Burning Q: Work-Life Balance Is a Real Thing, Right?

Real, maybe. Elusive, definitely. See what this chef makes of it.

August 3, 2016 ‚óŹ 2 min read

Q: What does work-life balance look like at this stage in your career? 

Sarah Simmons || Birds & Bubbles, New York City:

Short answer: I consider myself to have work-life balance if I get to the gym every day and find time to have one meal outside of our restaurants at least once a week.

Long answer: At this stage in my career, I dream about work-life balance. We work a minimum of 100 hours a week. We've only had nine days off so far in 2016. Having the luxury of finding balance isn't an option for us right now. We have to keep on keeping on because our life's savings are in these businesses, our investors are counting on us, and our employees have worked too hard to help us build these great restaurants for us to take our eye off the prize. 

It's funny that many people think restaurateurs open multiple restaurants so they can get rich quickly. Believe me, there are much easier ways to make money. In actuality, the benefits of having multiple restaurants are two-fold: it allows us to provide our employees with better benefits and gives them a better opportunity to grow within the business. And it also enables us to put the necessary resources in place to build a strong foundation for our company.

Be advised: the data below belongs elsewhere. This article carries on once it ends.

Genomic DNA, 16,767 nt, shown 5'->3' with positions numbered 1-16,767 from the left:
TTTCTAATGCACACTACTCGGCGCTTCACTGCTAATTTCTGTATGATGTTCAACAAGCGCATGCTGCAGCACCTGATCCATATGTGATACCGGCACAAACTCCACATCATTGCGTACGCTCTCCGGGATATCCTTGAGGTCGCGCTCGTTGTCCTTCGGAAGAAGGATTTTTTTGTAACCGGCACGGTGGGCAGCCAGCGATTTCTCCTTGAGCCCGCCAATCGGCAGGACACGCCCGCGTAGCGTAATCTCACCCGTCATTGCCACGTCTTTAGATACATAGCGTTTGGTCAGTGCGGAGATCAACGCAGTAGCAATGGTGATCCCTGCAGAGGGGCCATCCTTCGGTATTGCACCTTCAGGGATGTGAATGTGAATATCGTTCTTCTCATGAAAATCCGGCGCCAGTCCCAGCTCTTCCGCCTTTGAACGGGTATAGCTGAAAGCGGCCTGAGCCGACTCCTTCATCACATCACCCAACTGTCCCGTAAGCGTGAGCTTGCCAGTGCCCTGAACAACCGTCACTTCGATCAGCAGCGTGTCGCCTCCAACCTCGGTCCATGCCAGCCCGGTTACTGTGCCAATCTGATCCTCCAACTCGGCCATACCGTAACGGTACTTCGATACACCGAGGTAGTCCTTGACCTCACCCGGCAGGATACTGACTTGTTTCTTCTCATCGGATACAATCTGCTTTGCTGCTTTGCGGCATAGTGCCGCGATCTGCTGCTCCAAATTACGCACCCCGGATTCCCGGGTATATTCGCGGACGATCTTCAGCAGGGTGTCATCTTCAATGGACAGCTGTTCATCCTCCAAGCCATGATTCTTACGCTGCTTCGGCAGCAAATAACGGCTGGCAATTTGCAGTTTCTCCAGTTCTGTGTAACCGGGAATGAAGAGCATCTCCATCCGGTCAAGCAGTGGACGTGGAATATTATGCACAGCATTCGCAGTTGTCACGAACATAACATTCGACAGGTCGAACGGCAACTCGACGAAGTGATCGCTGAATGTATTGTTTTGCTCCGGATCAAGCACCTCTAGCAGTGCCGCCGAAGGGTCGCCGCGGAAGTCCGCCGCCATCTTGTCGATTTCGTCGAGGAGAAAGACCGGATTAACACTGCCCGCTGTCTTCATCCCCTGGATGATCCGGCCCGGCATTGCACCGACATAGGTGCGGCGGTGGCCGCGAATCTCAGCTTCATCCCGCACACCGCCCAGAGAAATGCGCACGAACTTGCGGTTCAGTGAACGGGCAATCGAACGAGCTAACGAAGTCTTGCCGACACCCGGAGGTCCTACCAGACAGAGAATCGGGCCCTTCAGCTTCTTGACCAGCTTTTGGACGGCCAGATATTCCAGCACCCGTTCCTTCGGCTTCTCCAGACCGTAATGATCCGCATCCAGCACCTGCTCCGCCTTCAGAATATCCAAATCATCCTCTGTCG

On average, a "successful" restaurant operates with a eight to twelve percent profit margin. Therefore, very few single restaurants can afford an HR administrator, comptroller, operations manager, a PR & marketing team, and a business development executive, on top of the managers required for running the day-to-day of service on the floor and in the kitchen. 

Because the duties falling under these jobs still have to be completed whether you or not you have someone officially in that role, managers are stretched too thin with owners stretched even further. As owners, we have to work to fill those gaps to relieve some burden off of the managers we've invested in training so they can focus on managing and leading our employees and don't burn out too quickly. 

At this point, work-life balance will only be possible when I'm no longer the CEO, HR administrator, operations manager, financial analyst, on top of managing business development and marketing, working the line/counter, busing tables, playing host and all of the 100 things I do that no one thinks about when they make the decision to become a chef.

Photo of Sarah via Brent Herrig Photography